“Sponsors who completed deals in 2005-07 are now looking at exits, and if the IPO market remains volatile then secondaries are a viable option for them,” says Graham Lees, a director in the Leveraged FInance Group at Credit Suisse.

Relatively new to the Australian private equity market, this year has already seen a couple of secondary buyouts. CHAMP’s sale of Study Group to Providence Equity Partners was hailed in the market as the country’s first ‘major’ secondary transaction and was quickly followed by CHAMP’s purchase of ATF Services from Quadrant.

If secondaries before were regarded with some suspicion in Australia, they are being wholly embraced now as a sign of the maturity of the country’s private equity industry and, also, a natural consequence of the number of portfolio companies that are in the market.

“There’s a relatively good trade growing in secondaries – that’s a material, healthy and new thing in Australia.  Is it here to stay? I think so. If you look to the US, it is an example of a market where secondaries have made good returns for successful private equity firms, over a long period of time” says David Grayce, a managing director at Pacific Equity Partners (PEP).

There is also the fact that in a market where debt can still sometimes be difficult to source, secondaries offer more guarantee of securing bank funding. Julian Knights, managing partner at Ironbridge, states, banks are “more comfortable” lending to assets they already know.

New deals

If exits remain elusive due to the challenged IPO market and straitened trade buyers, then it is a pretty good time to make new deals for the exact same reasons. And the banks are largely back on board too.

“The beginning of 2010 saw a strong increase in appetite. Banks which had been saying they would do a maximum of $35 million on a deal are now saying $50 million to $100 million,” says Credit Suisse’s Lees.

“The financing side has improved markedly since last year,” says PEP’s Grayce. “There is a list of 30 or so providers who have historically provided LBO debt of one flavour or another: there were times last year when it felt like that group had largely gone away, this year there’s a fuller suite of people open for business and lending.”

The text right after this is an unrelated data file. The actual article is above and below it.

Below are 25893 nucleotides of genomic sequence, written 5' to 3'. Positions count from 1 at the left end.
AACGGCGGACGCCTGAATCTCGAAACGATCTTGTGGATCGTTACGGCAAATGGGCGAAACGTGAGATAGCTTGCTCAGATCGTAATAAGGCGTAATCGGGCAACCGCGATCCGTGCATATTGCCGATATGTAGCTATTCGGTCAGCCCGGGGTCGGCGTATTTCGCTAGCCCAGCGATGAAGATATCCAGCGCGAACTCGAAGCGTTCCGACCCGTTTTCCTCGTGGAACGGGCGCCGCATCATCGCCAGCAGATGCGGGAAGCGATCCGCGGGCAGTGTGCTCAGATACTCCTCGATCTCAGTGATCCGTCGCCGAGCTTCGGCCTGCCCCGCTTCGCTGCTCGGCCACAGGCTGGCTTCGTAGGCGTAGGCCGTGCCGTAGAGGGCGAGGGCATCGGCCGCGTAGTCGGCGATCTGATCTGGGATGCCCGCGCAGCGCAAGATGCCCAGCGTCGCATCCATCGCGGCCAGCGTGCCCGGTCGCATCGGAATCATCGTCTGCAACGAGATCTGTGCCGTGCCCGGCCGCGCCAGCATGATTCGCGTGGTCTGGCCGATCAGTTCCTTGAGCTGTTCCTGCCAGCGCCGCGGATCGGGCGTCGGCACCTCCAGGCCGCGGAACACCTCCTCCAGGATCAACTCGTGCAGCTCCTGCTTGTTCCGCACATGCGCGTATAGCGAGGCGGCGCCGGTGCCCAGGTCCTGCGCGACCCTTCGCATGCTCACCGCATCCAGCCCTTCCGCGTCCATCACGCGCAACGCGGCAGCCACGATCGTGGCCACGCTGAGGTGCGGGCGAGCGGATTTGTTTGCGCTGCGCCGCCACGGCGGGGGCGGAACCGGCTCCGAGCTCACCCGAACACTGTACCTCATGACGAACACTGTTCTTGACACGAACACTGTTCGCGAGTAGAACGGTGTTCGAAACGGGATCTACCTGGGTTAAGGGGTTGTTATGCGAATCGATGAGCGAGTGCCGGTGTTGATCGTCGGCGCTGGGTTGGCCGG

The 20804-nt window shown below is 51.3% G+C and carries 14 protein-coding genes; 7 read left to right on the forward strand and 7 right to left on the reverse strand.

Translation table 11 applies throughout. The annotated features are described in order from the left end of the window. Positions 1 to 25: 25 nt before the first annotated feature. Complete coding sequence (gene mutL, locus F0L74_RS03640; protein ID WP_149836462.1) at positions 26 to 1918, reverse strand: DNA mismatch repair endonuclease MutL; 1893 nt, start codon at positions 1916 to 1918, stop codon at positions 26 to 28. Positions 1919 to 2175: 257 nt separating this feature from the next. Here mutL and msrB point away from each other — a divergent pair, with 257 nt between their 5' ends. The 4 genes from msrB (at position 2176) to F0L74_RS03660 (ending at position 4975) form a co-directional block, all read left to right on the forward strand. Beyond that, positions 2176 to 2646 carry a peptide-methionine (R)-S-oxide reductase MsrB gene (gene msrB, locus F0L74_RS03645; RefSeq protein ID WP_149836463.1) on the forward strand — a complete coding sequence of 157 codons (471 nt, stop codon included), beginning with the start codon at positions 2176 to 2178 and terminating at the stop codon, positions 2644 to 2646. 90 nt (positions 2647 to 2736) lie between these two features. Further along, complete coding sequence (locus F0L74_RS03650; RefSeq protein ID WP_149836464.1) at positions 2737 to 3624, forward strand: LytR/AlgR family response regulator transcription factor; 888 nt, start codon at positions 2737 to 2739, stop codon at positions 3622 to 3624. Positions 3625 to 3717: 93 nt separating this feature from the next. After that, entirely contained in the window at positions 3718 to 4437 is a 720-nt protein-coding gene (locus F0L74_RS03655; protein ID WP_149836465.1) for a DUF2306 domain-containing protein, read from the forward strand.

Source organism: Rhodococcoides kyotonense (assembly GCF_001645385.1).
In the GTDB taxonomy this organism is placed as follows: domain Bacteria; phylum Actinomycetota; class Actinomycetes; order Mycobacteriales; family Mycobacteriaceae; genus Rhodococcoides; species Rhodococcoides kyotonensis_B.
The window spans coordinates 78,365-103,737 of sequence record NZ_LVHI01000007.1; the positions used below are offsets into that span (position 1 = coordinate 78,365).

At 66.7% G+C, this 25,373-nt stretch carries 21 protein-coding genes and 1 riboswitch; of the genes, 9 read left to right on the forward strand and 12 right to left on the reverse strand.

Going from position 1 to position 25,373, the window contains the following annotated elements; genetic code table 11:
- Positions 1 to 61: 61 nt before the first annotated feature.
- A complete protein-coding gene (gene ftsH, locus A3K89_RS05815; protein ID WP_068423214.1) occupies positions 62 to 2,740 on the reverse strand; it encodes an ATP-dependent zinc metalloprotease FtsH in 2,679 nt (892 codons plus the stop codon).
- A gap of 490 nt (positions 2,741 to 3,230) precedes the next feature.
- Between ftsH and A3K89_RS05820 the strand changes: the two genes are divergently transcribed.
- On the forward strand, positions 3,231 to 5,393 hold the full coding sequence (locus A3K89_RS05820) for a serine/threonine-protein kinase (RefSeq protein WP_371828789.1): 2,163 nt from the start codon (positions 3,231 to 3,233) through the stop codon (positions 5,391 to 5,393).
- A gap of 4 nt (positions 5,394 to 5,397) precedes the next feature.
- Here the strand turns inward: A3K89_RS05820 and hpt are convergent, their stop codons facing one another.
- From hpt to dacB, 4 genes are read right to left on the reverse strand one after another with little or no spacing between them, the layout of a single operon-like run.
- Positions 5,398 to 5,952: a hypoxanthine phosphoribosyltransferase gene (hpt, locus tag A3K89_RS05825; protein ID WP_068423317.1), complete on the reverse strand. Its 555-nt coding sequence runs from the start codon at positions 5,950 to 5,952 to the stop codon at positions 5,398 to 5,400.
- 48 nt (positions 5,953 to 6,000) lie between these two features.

That’s not to say that pricing and appetite on debt is back where it was three years ago – “margins are in the mid-400s and anything above 4x senior would be considered very aggressive,’” Lees adds.

There is also the fact that banks – led by the major Australian lenders which tend to be more conservative on pricing and discipline – are being highly selective about which private equity firms they do deals with.

“How sponsors behaved on some of their portfolio companies during the downturn will have an impact on who banks back going forward,” states Lees, adding: “Particularly the domestic banks – and their presence in deals is important at the moment given the relatively small number of market participants.”

In fact, some GPs are talking about a banking “blacklist” – a list of private equity firms which are out of favour and – as a consequence – out of financing options for the time being.

Looking ahead, there is another major test of bank appetite looming: the wave of refinancing due in the next two years.

“The bulk of the bigger deals made in 2006/07 have five- to six-year maturities,” says Lees. “Over the next 12 months there will be quite a lot of focus on this. Sponsors will be focused on exits prior to these maturities, but if an exit isn't a viable option, then they are going to look to recapitalisation and refinancing.”

For the local banks, this will largely be an opportunity to reset the pricing on a deal. However, on some of the larger deals transacted at the peak of the market by foreign GPs, like CVC Asia Pacific’s purchase of PBL Media and KKR’s buy-in to Seven Media Group, some of the (foreign) banks involved in the original financing have now withdrawn from the market, leading some to question whether a refinancing will be possible.

Still, that has yet to play out. For now, GPs are pretty content to be back in a market where they can go about the business of being private equity investors.